The Director’s Corner

The Director’s Corner

Integrated approach critical to ending TB-HIV 

A message from José Luis Castro on World AIDS Day, 1 December 2016

This World AIDS Day, I want to reflect on why this date is as significant for the tuberculosis (TB) community, as it is for raising awareness of HIV and AIDS.  

TB and HIV are an interconnected conflagration. In statistics released last month, the World Health Organization (WHO) stipulates that out of the 1.4 million deaths caused by TB in 2015, 400,000 of those were among people living with HIV (PLHIV).  Out of 10.4 million new TB cases worldwide, PLHIV accounted for 1.2 million – that’s 11 percent of cases. HIV weakens the immune system, therefore a person who is HIV-positive is between 26 and 31 times more likely to develop active TB than someone who is HIV-negative.  It is clear from these figures that, to quote Nelson Mandela, we cannot win the battle against AIDS if we do not also fight TB. 

In 2016, The Union and its partners have made progress on an integrated agenda to ensure the issue of TB-HIV co-morbidity is front of mind, at both community and government level.  

Earlier this year, the International AIDS Society (IAS) convened its first TB summit – TB2016 - immediately prior to AIDS2016.  In my opening address at that event, I underlined the importance of this very public recognition of a burgeoning crisis and how the TB and HIV communities must join together in an approach to beat TB-HIV. The Union and the IAS later issued a joint commitment calling for more effective, accessible and sustainable solutions to address the issue.   In light of the WHO statistics, this is more urgent than ever. 

Community solutions are integral to the success, or otherwise, of any public health programme.  In Durban, The Union convened the first faith community meetings to accelerate an effective response.  Working with the Desmond Tutu HIV Foundation and Reverend Nicholas Bhengu of KwaZulu-Natal province, we invited over 70 religious and community leaders to debate how their trusted networks might be utilised to reach isolated communities, encourage testing and treatment, and spread positive messages about TB and HIV.  “I believe in the transformative power of people of faith,” said Reverend Bhengu. “We will work together through places of worship to turn the tide against TB.” The results from these meetings will inform The Union’s community programmes and build effective outreach methodologies.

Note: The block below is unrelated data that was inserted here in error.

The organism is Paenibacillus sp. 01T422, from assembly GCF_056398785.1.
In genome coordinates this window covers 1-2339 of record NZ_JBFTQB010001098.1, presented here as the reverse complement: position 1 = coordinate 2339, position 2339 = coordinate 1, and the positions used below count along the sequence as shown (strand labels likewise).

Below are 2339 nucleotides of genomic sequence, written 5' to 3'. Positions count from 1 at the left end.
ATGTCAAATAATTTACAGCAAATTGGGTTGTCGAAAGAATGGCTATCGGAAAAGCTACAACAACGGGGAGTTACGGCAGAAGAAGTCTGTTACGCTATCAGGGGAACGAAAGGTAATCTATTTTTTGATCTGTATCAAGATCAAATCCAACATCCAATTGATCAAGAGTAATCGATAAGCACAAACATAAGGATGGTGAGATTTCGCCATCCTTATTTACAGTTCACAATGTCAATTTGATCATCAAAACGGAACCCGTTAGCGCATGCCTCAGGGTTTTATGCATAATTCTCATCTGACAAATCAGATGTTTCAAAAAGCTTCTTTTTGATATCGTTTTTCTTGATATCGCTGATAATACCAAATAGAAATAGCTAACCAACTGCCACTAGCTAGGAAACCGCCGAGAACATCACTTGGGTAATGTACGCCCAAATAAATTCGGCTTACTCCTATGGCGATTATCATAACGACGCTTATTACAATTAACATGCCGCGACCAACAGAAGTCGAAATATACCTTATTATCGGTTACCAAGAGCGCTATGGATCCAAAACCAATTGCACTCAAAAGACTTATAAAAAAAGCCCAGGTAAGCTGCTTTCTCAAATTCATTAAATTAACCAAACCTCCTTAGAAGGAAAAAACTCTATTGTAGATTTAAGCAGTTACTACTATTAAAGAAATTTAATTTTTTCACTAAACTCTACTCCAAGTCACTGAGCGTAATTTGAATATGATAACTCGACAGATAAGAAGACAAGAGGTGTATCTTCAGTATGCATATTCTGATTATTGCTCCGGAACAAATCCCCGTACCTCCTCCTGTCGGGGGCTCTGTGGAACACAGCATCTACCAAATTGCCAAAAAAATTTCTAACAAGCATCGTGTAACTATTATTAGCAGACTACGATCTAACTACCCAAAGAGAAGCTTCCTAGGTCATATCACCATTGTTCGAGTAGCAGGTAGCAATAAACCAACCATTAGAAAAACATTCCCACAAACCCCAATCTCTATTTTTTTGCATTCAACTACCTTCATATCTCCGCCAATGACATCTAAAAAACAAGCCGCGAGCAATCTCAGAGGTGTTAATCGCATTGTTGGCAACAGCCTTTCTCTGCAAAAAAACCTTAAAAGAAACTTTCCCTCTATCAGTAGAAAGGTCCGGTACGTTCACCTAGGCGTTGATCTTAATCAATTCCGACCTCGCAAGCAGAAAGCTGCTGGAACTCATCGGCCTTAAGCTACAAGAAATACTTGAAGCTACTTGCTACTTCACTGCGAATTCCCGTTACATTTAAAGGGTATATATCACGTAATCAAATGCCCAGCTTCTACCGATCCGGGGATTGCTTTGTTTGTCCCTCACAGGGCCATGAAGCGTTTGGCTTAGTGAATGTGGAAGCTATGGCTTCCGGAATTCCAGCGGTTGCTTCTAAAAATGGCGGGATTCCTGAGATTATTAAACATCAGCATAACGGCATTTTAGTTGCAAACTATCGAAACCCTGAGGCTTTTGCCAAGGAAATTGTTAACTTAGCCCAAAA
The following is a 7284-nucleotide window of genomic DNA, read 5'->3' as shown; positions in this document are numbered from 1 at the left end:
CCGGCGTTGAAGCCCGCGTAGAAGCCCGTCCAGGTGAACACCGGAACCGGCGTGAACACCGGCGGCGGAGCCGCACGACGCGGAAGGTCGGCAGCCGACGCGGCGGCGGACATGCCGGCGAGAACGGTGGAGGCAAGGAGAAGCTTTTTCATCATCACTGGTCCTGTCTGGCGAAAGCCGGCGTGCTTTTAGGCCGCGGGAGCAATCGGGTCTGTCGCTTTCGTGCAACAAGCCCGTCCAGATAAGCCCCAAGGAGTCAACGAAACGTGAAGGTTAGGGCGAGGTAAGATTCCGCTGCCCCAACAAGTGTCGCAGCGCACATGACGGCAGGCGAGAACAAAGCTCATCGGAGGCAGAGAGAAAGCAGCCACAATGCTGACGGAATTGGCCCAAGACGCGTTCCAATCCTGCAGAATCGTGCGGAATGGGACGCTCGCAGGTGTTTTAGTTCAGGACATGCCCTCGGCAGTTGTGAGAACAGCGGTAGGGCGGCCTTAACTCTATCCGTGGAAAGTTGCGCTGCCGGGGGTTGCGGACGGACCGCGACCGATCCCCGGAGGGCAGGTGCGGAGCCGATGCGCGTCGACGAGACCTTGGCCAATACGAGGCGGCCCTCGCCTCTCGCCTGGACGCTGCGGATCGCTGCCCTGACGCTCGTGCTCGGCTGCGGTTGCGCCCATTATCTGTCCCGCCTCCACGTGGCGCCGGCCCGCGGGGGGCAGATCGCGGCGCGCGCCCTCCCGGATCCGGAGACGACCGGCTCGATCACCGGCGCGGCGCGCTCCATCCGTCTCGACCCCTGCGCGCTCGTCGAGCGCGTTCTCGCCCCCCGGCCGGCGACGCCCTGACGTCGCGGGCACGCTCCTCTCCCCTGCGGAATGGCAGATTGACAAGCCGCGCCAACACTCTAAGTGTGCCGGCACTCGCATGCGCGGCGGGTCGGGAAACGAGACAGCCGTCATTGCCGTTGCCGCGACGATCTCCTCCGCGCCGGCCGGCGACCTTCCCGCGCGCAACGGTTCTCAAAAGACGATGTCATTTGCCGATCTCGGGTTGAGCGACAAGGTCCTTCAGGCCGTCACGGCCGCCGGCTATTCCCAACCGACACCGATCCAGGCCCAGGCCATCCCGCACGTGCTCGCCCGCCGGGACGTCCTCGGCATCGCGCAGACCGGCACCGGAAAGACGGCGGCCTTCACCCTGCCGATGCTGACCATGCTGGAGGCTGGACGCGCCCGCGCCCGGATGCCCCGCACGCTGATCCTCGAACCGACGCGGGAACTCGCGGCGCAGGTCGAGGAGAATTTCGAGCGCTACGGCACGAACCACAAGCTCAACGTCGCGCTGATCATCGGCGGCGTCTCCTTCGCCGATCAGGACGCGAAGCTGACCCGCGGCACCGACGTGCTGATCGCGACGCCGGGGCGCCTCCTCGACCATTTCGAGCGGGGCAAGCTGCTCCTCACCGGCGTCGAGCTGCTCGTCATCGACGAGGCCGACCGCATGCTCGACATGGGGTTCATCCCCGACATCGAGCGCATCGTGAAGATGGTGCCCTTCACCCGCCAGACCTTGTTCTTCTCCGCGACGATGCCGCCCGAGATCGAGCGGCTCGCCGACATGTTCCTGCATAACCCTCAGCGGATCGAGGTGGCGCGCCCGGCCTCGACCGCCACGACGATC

Work on the ground within affected communities is crucial. The Union is committed to a collaborative care approach known as Integrated HIV Care for Tuberculosis Patients Living with HIV/AIDS (IHC). This system aims to build capacity into health systems to aid the delivery of high-quality HIV and TB care.  Between 2000-2014, the WHO estimates that 8.4 million lives have been saved through integrated TB-HIV activities such as these.  

The Union office in Myanmar provides antiretroviral (ART) therapy to over 24,000 patients – that is 22% of all cases in Myanmar - including 1,790 children, through the integrated HIV Care (IHC) Programme, which has been offering health and social support to patients since 2005. 

The office also runs the Prevention of Mother to Child Transmission of HIV (PMCT) programme, to help reduce HIV incidence. Up to June 2016, this initiative has put 988 mothers on antiretroviral (ART) therapy and has prevented HIV infection for 605 children who had been exposed to HIV through their mother. Thanks to these treatments, patients have survived and gone on to live healthy lives. This testimony from one of the mothers underlines the impact of this work: “At first, I felt sorrow and dread after being diagnosed with HIV infection, but now I realise that I can survive and have a healthy life with my family, thanks to the ART provided by The Union.”

As well as an opportunity to reflect on progress made, World AIDS Day also serves as a reminder that the job is not done, that there is still much to do.  The statistics tell us that ending TB is crucial to the survival of those with HIV. The stories behind those statistics are real-life tragedies that can and should be averted. Let’s make the year ahead the time when this becomes reality. 

José Luis Castro
Executive Director
The Union 


Read José Luis Castro’s opening address to TB2016 

Read The Union/IAS joint statement 

Learn more about The Union’s work on IHC 

Full story on The Union’s PMCT programme in Myanmar